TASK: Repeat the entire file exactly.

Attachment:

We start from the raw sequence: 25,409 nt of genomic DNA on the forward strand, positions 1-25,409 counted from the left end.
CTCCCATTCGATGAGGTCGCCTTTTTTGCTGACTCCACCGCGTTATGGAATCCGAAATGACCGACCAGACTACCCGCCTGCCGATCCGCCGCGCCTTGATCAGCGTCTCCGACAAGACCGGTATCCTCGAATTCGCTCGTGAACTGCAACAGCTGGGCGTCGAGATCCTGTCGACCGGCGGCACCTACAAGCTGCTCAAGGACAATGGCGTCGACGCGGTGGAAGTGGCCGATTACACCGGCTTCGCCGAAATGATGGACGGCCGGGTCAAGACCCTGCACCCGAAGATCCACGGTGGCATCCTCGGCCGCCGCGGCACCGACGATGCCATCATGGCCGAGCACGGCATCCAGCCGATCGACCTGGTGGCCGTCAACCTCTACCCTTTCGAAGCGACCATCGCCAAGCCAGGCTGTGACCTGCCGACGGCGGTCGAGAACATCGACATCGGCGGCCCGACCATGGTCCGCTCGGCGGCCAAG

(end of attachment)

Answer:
We start from the raw sequence: 25,409 nt of genomic DNA on the forward strand, positions 1-25,409 counted from the left end.
CTCCCATTCGATGAGGTCGCCTTTTTTGCTGACTCCACCGCGTTATGGAATCCGAAATGACCGACCAGACTACCCGCCTGCCGATCCGCCGCGCCTTGATCAGCGTCTCCGACAAGACCGGTATCCTCGAATTCGCTCGTGAACTGCAACAGCTGGGCGTCGAGATCCTGTCGACCGGCGGCACCTACAAGCTGCTCAAGGACAATGGCGTCGACGCGGTGGAAGTGGCCGATTACACCGGCTTCGCCGAAATGATGGACGGCCGGGTCAAGACCCTGCACCCGAAGATCCACGGTGGCATCCTCGGCCGCCGCGGCACCGACGATGCCATCATGGCCGAGCACGGCATCCAGCCGATCGACCTGGTGGCCGTCAACCTCTACCCTTTCGAAGCGACCATCGCCAAGCCAGGCTGTGACCTGCCGACGGCGGTCGAGAACATCGACATCGGCGGCCCGACCATGGTCCGCTCGGCGGCCAAG